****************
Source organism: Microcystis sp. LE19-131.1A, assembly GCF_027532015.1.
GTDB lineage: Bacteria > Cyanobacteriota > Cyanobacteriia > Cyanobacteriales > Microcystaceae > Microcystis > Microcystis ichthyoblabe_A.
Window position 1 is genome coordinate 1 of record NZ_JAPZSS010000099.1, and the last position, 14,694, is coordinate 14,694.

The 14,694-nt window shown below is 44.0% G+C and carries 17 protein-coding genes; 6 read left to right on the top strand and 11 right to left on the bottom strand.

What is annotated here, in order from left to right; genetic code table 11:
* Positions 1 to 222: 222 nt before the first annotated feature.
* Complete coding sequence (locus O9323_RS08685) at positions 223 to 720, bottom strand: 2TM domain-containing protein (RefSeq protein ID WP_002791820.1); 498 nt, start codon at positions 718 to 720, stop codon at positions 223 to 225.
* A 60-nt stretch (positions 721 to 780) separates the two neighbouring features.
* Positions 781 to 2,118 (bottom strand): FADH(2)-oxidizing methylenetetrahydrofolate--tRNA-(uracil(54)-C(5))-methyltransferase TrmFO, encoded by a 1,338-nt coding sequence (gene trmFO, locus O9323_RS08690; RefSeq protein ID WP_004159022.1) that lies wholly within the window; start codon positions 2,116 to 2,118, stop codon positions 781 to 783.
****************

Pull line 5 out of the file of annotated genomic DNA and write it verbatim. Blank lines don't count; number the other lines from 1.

What is annotated here, in order from left to right; genetic code table 11: